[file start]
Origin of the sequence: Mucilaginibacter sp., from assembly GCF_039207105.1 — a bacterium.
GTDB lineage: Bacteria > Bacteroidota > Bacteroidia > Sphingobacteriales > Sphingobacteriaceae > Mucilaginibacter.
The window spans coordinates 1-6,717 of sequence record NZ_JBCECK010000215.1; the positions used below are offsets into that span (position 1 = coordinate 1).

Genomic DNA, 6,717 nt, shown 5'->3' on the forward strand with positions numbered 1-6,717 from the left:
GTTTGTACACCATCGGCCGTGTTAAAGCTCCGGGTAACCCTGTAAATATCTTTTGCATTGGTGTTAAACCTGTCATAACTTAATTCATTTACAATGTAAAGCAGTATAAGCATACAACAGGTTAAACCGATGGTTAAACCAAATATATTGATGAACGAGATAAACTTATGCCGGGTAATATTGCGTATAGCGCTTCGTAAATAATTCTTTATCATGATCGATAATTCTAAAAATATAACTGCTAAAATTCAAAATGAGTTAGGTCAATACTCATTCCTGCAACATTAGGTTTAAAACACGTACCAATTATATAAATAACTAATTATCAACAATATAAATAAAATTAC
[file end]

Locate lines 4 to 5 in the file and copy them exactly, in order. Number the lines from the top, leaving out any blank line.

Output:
Genomic DNA, 6,717 nt, shown 5'->3' on the forward strand with positions numbered 1-6,717 from the left:
GTTTGTACACCATCGGCCGTGTTAAAGCTCCGGGTAACCCTGTAAATATCTTTTGCATTGGTGTTAAACCTGTCATAACTTAATTCATTTACAATGTAAAGCAGTATAAGCATACAACAGGTTAAACCGATGGTTAAACCAAATATATTGATGAACGAGATAAACTTATGCCGGGTAATATTGCGTATAGCGCTTCGTAAATAATTCTTTATCATGATCGATAATTCTAAAAATATAACTGCTAAAATTCAAAATGAGTTAGGTCAATACTCATTCCTGCAACATTAGGTTTAAAACACGTACCAATTATATAAATAACTAATTATCAACAATATAAATAAAATTAC